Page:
BW: It was a very small credit union branch. I was the only teller working. There were only three of us working in the bank: it was my manager, our loan officer and me. This man entered and asked if he could talk to someone about opening or getting a loan. [I] showed him to our loan officer's office… Two seconds later, the loan officer comes like sprinting out into our manager's office. I'm like, this is weird. And then the guy comes out and I'm like, oh, he's holding a gun, he's holding a gun. And it was just like the most surreal experience where I feel like my body just shut down, and I was watching it happen. And, this is weird bank information, but we didn't have drawers, okay? We have machines where you would put the money in, and then it would just spit it out and it was supposed to be more secure… But when you're getting robbed, and you don't have money to give them, and you're like, “Let me just press these buttons,” and he didn't want us to press any buttons because he thought it was an alarm! So he took us to the vault, and we had to open the box and give him all the money and then he locked us in a broom closet.
We were probably in there for like 10 minutes... I think we were just all silent and very scared and then came out. Yeah, there was just a lot of holding each other and shaking… After that, that I was like, “I really don't want to be a bank teller...” I didn't want to be a bank teller really when I took this job and now I really don't want to be one. So, I have to like, start figuring out what I actually want to do. During that time, I've been writing on the weekends and trying to write scripts.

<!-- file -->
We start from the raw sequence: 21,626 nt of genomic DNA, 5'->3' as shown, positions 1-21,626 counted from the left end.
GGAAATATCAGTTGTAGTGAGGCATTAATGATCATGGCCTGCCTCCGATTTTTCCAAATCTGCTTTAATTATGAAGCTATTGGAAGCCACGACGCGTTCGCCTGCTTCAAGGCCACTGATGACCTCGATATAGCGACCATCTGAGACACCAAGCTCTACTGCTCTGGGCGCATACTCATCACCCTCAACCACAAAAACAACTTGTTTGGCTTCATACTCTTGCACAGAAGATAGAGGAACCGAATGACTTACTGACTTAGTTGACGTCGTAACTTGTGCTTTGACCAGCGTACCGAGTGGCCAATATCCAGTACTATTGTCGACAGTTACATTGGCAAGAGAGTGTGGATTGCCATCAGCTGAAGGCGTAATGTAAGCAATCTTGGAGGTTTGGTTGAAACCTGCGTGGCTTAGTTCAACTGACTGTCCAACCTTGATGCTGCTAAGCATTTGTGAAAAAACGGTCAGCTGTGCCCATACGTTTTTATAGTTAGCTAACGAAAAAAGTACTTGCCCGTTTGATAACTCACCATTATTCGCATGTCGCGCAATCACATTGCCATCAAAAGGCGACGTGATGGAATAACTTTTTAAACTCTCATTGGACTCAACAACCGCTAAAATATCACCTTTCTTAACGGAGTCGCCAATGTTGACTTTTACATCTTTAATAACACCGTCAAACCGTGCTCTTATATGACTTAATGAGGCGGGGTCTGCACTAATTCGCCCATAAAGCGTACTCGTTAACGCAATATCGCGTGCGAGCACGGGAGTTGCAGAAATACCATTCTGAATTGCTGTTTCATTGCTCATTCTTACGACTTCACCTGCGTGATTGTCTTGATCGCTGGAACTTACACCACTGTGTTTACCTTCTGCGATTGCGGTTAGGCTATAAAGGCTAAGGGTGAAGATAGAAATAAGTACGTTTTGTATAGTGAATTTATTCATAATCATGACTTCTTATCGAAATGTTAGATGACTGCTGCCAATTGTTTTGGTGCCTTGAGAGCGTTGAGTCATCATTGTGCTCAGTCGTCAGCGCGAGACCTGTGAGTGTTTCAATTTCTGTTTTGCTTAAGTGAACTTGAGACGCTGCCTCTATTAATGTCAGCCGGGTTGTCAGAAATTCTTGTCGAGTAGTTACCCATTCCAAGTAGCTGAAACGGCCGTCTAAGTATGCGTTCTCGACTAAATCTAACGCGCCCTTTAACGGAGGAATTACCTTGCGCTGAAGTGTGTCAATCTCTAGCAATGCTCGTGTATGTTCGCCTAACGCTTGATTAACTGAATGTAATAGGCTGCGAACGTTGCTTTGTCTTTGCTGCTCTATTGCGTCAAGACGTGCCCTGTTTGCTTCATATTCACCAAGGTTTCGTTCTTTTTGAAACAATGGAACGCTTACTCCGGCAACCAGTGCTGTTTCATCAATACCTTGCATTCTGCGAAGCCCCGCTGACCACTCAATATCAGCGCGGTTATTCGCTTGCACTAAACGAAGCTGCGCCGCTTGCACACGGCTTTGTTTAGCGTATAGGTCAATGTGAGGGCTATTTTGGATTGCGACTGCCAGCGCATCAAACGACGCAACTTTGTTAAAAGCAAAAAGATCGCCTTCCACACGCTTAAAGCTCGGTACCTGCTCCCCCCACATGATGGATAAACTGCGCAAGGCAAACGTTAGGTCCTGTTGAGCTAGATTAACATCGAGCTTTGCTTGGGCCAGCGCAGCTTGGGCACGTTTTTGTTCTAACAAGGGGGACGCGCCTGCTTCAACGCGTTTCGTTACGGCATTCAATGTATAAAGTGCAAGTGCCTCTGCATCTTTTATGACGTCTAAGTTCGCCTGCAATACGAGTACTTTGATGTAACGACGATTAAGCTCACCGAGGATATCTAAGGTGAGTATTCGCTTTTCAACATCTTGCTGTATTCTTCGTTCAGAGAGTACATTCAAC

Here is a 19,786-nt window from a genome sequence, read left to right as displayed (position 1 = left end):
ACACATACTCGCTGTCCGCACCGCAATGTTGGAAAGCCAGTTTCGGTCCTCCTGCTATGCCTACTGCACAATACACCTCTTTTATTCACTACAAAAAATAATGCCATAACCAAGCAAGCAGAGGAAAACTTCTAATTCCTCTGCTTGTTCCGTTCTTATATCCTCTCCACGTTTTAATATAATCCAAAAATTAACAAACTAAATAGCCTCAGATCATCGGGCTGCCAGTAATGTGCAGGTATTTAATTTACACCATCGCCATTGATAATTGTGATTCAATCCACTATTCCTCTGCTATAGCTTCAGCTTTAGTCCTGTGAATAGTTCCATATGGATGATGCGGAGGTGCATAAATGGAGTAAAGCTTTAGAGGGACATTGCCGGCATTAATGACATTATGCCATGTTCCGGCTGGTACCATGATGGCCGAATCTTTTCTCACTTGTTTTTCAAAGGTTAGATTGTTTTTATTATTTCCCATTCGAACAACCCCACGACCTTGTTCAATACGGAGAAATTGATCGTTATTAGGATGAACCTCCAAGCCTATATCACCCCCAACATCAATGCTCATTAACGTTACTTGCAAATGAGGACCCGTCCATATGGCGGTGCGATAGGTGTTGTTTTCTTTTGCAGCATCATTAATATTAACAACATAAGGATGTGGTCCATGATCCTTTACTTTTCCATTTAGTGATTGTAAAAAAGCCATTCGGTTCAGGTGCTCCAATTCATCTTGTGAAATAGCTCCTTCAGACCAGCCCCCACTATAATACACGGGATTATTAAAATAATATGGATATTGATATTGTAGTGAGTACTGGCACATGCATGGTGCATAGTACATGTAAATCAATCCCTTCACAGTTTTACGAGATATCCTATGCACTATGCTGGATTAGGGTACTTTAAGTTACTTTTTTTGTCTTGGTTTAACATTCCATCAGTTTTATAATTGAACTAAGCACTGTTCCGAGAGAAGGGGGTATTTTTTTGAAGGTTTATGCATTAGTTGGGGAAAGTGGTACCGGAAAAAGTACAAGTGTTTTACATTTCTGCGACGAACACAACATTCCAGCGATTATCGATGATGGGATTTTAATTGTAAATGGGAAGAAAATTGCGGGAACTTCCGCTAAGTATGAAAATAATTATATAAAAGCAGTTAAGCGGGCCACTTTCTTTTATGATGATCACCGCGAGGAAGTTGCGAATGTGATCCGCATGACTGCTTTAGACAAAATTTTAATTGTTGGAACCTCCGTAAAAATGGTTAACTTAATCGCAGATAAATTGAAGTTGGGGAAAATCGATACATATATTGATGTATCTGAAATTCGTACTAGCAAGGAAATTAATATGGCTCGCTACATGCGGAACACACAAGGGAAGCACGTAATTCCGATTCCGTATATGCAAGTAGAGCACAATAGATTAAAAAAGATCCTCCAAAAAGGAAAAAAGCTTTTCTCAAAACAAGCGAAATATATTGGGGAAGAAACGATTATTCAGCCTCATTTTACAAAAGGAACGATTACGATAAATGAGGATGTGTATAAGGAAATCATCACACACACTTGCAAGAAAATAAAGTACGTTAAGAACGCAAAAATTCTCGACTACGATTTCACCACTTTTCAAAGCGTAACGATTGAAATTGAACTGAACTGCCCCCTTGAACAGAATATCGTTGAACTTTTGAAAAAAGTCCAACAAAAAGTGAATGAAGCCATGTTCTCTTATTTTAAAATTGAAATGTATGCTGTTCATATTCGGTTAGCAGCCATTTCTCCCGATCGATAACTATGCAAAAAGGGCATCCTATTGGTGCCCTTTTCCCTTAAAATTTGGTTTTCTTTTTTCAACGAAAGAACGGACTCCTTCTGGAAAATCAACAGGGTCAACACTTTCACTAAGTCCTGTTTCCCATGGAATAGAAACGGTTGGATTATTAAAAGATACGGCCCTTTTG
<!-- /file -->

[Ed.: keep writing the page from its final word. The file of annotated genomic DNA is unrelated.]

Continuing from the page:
Going to Grad School:
PR: Can you talk about why you decided to go to grad school [at University of Texas] and how that may have helped you cultivate your voice?
BW: So, being from Michigan, I had no "Hollywood contacts" or whatever. And I didn't know anyone in LA, and I talked to one of my professors in undergrad about grad school and she said, This might not launch your career, but it's going to give you uninterrupted time where you get to write… and it'll also introduce you to other writers and form a community that way." And that proved to totally be the case. I honestly don't think I would have the beginnings of the career I have if I didn't go to grad school.
PR: Within the grad school program, how many scripts did you end up writing?
BW: We would write one script a semester. It’s a two-year program, so we wrote five scripts. And one of the best classes I took was a rewriting class where we literally rewrote an entire script that we had written the previous semester. It was great… and kind of like the first script I got attention for, I wrote in grad school.